OPEC’s Barkindo says warmer ties with Russia haven’t changed decision-making process for oil supplie
OPEC Secretary-General Mohammed Barkindo said Tuesday that while his relationship with Russia is “strong,” the decision-making process at OPEChasn’t fundamentally changed.
The oil-producing cartel has officially agreed to extend production curbs until March 2020 and has also formalized a charter to strengthen its alliance with non-OPEC producers — most notably Russia.
The deal appears to have been rubber-stamped before OPEC’s Vienna meeting when Russian President Vladimir Putin and Saudi Arabian Crown Prince Mohammed Bin Salman met at the G-20 summit in Osaka, Japan, over the weekend.
That has led to some suggestion that OPEC’s new charter is now ignoring the voice of original member countries in order to keep Moscow happy. Barkindo told CNBC’s Dan Murphy in Vienna on Tuesday that in fact member countries were pleased by Moscow’s interventions.
“The Russian federation has been a reliable and dependable bridge between OPEC and non-OPEC,” Barkindo said.
The OPEC leader said his organization had worked with Russian officials to “literally rescue” the oil industry from a downturn and many had doubted that oil supply caps could ever hold.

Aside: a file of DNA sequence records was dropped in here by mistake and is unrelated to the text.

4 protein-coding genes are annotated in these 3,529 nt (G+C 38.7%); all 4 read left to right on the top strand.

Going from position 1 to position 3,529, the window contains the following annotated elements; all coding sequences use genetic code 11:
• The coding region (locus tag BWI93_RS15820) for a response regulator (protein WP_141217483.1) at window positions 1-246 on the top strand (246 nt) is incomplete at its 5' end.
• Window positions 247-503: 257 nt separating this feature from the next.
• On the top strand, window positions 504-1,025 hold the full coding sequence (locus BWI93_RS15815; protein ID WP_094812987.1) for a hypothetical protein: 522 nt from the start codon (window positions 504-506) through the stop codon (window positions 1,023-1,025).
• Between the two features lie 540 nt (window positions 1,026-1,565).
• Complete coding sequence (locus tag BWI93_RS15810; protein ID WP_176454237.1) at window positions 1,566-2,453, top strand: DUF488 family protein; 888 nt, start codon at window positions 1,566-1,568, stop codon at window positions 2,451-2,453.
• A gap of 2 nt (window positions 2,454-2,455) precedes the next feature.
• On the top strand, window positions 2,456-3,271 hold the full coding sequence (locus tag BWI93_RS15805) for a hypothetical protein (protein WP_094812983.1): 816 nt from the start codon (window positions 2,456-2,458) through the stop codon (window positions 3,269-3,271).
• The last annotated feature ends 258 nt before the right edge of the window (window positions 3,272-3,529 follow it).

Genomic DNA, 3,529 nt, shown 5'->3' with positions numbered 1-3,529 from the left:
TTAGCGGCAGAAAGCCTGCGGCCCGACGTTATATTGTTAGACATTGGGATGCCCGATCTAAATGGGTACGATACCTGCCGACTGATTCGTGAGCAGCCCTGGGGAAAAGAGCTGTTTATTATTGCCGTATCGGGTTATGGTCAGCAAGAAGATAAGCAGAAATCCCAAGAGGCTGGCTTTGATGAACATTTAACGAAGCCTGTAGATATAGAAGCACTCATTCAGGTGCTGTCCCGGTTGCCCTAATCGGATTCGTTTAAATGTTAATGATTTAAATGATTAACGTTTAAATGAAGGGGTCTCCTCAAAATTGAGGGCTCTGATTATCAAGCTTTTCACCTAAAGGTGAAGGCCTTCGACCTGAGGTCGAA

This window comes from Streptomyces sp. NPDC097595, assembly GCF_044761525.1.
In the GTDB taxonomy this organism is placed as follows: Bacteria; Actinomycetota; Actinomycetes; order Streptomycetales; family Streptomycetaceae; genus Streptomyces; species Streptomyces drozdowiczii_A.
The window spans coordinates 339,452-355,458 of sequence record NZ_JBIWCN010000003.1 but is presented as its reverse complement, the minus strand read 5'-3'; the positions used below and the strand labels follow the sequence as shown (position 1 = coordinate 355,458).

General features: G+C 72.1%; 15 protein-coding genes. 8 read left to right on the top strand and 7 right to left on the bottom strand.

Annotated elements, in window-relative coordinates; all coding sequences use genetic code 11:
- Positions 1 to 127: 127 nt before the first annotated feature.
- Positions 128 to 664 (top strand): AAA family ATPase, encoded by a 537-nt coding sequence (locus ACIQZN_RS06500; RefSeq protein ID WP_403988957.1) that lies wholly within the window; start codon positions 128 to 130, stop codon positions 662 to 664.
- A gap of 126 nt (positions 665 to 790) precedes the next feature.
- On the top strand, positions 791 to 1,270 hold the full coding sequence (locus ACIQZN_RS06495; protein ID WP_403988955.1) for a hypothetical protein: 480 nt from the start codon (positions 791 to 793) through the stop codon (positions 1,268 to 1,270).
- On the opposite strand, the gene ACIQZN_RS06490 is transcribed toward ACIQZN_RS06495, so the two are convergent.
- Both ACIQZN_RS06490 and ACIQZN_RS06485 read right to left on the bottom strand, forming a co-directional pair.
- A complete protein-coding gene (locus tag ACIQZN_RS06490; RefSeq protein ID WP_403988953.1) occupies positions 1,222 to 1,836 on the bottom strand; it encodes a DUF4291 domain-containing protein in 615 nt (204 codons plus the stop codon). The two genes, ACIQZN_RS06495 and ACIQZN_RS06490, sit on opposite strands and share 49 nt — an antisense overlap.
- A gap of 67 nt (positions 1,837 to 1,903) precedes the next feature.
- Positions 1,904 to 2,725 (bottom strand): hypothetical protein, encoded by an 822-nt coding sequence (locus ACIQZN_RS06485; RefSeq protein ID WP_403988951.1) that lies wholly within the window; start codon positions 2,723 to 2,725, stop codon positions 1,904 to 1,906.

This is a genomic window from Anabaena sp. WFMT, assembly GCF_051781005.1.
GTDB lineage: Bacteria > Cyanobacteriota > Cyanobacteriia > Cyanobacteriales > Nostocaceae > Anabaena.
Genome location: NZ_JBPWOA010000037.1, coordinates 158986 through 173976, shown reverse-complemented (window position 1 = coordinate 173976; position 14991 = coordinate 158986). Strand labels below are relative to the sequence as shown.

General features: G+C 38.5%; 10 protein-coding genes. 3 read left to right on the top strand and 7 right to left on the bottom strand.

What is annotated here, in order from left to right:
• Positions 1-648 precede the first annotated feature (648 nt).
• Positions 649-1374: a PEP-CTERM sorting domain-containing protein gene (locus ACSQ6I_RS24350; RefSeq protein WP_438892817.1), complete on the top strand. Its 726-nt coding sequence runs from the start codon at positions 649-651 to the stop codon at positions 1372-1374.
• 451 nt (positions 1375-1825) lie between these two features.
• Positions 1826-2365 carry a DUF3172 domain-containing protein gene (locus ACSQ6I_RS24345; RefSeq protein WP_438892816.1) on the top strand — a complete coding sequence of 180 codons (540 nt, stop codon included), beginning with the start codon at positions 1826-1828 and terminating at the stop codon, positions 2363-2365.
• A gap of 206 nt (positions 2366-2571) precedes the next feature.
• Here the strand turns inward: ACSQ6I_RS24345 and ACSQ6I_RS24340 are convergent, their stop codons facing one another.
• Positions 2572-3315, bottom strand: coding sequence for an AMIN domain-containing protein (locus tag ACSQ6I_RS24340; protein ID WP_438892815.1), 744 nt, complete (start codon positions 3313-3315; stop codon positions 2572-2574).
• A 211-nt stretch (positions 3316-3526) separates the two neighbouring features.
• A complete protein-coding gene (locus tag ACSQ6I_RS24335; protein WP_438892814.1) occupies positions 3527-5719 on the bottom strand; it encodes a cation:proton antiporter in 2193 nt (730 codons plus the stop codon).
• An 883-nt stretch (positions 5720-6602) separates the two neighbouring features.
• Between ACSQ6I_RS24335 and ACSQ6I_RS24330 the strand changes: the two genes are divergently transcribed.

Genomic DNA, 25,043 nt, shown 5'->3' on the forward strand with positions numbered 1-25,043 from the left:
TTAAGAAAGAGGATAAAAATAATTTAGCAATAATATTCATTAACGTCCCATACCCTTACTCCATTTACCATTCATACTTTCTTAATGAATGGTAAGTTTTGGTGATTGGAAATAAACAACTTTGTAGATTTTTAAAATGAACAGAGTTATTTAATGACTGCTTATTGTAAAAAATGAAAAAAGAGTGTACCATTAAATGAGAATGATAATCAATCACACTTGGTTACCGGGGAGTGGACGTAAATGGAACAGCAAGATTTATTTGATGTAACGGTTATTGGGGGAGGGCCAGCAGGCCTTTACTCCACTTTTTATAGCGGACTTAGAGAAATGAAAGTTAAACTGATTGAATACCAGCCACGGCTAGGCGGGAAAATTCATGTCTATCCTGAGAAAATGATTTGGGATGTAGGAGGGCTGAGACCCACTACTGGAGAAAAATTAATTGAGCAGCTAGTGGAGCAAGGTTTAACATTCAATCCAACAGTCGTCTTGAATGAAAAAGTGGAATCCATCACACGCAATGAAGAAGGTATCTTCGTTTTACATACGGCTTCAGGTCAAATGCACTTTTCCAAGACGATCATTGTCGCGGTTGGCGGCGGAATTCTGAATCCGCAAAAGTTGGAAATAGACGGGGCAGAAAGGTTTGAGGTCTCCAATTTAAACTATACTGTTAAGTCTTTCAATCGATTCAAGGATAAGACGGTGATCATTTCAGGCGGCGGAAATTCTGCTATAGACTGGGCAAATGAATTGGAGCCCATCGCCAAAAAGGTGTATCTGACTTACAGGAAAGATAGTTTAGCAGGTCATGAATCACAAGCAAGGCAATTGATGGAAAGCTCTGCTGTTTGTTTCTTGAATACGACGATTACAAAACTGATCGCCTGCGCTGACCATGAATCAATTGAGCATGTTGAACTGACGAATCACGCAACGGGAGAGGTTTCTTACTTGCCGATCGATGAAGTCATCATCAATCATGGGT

“There is now a very strong working bond between us and Russia, and this goes right up to the top, to the leadership,” he said.
Barkindo added that it was “no surprise” that Putin and the crown prince would meet in Japan and use the opportunity to discuss oil strategy.
OPEC’s secretary-general said despite Russia’s influence, the decision-making process in OPEC is unchanged and still reflects the consensus of member countries.
Earlier Tuesday, Russian Energy Minister Alexander Novak said that any agreement between Russia and Saudi Arabia sent out a “good signal” to the wider market.
“Russia and Saudi Arabia are the world’s largest producers and exporters of energy resources, oil in particular, so it is very important that our two nations have a common understanding of the market situation,” Novak told CNBC’s Dan Murphy.
Novak said Tuesday that Iran is not the cause of instability in the Persian Gulf and that sanctions against the country are “unlawful.”